Staying Rust Free

by Rali Macaulay

The old adage, "Prevention is better than cure" cannot be truer where cars and rust are concerned! So what has winter got to do with rust, and why should the car owner be concerned about rust?

Rust in cars can be very expensive if not tended early. Not only does it spread fast and makes your car unattractive, but also it could be pretty damaging and dangerous. Rust will minimize your car's ability to protect you in an accident, as well as greatly depreciate your car's value. A little rust is all that's needed to get the car fully dilapidated in a short time, even with the car in good running condition!

So which cars are more prone to rust, and what can we do to protect our cars from rusting?

Places with a lot of snow every winter pose a greater threat to cars, exposing them to a higher likelihood of rust. This is mainly because of salt used on the streets to melt snow and ice during winter; for those living in these areas, it is advisable to prevent rust as much and as early as possible.

A good way to start is having your car washed and waxed even before the first snow. Also, an excellent practice is continuing to frequently wash your car all through the winter, including the car's undercarriage.

Particularly after a snow, and if you have driven on the salted roads, it is absolutely important to wash the salt off your car as soon as possible. Never mind the extra expenses now, as you'll be saving yourself a greater cost of having a rusty car!

In addition to protecting your car with waxes, sealants, polish and undercarriage treatment are great essentials too.

Also, after you wash your car, leave the doors open to allow the water trapped on the doors to dry up.

Make sure there are no leaves, or any moisture-causing particles around your tires and wheels, as these could also aid rusting. Remove any snow trapped around your tires.

Avoid putting snow inside your car during and after a storm by knocking off any snow on your shoes before getting into your car.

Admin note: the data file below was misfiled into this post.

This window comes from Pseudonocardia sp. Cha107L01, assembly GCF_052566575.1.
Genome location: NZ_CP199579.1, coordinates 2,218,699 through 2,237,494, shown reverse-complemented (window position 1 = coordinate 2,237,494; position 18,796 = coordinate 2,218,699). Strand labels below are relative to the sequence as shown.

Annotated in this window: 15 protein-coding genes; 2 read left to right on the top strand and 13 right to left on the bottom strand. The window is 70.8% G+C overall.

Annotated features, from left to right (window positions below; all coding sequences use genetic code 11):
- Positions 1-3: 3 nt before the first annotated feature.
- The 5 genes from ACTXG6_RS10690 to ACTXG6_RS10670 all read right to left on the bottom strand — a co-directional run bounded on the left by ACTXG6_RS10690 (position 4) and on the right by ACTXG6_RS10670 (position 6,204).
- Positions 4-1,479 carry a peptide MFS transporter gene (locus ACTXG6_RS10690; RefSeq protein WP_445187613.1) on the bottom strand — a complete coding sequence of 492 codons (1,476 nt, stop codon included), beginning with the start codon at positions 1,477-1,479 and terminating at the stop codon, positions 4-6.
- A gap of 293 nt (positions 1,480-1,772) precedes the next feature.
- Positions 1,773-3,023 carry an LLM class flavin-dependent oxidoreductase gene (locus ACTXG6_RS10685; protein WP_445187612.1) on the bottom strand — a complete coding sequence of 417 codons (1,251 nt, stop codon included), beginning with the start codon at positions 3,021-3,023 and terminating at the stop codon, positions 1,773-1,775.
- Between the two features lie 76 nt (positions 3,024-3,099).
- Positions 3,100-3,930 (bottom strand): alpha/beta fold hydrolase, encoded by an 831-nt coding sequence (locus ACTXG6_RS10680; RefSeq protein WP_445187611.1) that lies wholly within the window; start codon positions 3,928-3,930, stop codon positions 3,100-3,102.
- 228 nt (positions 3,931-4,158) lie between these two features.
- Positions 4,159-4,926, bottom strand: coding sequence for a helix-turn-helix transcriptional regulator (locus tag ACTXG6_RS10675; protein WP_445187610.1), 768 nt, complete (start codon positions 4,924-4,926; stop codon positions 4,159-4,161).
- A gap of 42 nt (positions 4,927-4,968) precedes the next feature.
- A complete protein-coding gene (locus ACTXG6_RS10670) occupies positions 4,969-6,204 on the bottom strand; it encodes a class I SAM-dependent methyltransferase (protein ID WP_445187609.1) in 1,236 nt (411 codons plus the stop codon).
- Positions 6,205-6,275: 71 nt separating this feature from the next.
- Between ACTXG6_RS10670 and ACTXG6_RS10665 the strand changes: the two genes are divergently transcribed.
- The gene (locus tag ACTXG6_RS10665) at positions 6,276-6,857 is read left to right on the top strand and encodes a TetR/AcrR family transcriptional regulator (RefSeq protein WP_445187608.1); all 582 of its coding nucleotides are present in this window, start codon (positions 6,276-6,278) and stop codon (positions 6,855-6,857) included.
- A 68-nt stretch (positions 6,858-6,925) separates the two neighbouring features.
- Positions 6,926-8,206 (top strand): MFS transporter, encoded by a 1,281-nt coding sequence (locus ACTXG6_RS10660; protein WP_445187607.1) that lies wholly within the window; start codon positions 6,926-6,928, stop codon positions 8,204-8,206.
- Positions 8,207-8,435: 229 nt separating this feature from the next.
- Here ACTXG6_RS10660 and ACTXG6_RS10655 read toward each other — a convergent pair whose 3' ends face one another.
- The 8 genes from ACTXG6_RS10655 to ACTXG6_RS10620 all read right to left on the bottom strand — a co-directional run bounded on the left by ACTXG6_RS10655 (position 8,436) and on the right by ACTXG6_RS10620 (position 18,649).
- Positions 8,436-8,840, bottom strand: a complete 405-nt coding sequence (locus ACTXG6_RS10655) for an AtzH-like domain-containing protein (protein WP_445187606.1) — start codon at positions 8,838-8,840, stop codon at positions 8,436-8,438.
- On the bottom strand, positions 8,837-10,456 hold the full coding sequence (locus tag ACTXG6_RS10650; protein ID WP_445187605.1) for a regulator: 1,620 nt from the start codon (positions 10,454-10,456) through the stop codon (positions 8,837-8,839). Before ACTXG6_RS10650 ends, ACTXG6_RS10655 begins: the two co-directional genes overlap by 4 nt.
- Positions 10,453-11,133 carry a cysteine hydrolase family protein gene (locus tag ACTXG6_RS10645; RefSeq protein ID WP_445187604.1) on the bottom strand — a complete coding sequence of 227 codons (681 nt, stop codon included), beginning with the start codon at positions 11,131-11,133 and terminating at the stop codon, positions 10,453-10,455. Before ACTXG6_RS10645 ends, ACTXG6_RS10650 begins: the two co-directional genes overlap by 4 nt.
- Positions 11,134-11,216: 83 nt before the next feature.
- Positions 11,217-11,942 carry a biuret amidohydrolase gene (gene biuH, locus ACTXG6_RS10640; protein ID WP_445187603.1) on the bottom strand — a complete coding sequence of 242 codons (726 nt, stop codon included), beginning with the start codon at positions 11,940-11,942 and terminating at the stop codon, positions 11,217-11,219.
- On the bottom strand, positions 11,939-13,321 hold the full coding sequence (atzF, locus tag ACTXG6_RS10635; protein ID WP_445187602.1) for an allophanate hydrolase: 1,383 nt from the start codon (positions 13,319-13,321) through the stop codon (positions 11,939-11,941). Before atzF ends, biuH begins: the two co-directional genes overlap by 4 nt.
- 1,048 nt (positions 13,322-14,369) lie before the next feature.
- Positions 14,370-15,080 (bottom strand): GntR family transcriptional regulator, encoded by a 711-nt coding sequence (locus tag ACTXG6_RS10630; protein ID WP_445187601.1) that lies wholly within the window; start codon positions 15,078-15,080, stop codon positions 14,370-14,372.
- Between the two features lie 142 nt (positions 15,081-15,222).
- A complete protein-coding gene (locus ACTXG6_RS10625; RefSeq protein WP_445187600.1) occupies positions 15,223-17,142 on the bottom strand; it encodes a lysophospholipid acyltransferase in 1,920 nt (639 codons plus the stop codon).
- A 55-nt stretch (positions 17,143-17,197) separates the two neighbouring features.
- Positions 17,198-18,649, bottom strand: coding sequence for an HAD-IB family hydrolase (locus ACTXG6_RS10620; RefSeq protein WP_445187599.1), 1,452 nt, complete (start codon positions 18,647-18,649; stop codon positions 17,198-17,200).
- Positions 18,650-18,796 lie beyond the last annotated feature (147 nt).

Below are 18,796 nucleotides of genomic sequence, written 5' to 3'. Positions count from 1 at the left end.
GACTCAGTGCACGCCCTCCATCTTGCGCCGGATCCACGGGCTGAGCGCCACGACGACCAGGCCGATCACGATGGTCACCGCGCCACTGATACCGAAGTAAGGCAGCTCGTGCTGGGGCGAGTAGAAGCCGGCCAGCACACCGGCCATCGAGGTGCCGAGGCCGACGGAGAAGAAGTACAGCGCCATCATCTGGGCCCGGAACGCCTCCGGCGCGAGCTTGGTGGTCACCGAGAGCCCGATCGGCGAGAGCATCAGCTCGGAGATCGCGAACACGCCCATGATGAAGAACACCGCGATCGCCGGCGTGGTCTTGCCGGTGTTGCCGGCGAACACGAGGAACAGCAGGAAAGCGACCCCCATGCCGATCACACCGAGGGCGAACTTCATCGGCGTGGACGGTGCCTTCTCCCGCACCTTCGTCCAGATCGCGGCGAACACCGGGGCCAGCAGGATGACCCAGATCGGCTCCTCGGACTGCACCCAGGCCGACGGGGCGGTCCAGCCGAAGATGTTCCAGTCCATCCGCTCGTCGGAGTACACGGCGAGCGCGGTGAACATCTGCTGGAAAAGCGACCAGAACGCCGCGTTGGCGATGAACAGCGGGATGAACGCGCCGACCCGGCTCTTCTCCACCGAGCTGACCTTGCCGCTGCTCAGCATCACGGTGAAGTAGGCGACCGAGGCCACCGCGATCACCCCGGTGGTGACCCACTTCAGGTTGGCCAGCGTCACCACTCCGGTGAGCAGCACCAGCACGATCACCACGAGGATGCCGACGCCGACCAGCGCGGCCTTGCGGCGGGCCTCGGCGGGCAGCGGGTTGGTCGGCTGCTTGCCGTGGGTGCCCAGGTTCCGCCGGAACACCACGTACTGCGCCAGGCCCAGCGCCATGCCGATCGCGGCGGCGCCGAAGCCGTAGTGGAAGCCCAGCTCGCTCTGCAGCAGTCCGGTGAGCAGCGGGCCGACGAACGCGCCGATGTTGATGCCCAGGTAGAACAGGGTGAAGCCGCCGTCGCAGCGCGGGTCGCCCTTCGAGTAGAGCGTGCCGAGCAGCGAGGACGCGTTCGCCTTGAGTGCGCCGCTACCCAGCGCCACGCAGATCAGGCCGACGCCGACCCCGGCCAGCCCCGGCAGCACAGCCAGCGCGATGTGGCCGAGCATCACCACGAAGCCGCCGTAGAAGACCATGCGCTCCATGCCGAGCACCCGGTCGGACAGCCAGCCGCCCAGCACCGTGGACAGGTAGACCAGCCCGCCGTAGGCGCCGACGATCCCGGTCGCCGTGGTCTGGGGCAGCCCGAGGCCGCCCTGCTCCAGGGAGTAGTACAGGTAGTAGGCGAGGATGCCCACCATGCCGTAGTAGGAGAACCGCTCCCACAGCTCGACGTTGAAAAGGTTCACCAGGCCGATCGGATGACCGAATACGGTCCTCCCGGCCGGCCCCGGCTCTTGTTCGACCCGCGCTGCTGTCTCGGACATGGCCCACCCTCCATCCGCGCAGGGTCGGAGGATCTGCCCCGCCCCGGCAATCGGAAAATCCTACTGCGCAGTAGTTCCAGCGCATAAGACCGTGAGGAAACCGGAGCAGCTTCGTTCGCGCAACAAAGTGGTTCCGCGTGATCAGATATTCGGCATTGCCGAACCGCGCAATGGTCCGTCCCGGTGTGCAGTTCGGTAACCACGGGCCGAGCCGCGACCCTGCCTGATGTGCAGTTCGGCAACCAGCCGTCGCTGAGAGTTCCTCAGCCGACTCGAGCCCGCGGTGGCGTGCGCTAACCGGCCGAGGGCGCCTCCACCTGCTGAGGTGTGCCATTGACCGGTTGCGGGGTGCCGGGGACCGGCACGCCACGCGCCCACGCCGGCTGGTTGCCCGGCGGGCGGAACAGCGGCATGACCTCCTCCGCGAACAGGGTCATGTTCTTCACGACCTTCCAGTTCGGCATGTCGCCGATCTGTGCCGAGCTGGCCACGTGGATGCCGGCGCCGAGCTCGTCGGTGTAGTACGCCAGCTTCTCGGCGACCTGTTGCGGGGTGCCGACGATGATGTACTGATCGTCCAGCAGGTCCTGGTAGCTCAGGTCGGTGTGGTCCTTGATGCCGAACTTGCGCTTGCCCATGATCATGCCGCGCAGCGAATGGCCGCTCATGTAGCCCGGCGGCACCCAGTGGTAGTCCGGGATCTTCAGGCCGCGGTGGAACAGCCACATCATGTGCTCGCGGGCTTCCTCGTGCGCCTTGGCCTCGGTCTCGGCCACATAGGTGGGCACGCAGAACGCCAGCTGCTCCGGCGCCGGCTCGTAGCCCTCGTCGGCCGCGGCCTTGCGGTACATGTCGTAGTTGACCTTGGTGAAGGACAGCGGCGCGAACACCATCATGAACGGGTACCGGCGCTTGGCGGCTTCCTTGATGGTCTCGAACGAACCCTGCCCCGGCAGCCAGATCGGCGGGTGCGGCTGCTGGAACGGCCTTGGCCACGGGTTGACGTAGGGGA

Park your cars outside as opposed to parking in a heated garage, as the warmth in the garage would melt the snow and ice on your car, causing the salt to eat into the body of your car, thereby causing rust.

Having a different floor mat for your car during winter is also a good idea. Preferably use a rubber one. Wash and change this once winter is over. You'll need it next winter!

Once winter is over, wash your car again, and have it polished/waxed to further guard against rust and also bring back the shine on your car.

Got rust already? Well, "a stitch in time saves nine." Don't delay; get a good auto body shop to fix the rust before it spreads. Your trusted auto mechanic should be able to recommend one to you.

But if you'd rather do it yourself, here are some basic steps:

  1. First scrape off the rust with a sanding wheel and later smoothen it out with a sand paper.
  2. Wash with warm water and a good car soap. Leave to dry.
  3. When thoroughly dried, repaint the sand papered area.

These are just some basic steps. However, if the rust is already well spread, it will be better to go to the experts to fix it.

Finally, regularly check the body of your car for rust spots and tiny bubbles, as these could be rust brewing underneath the paint. Be vigilant and fight off any rust, fast!

Get your car in a good shape, enjoy the summer and don't forget to do this again next winter. Have a "rust-free" winter.

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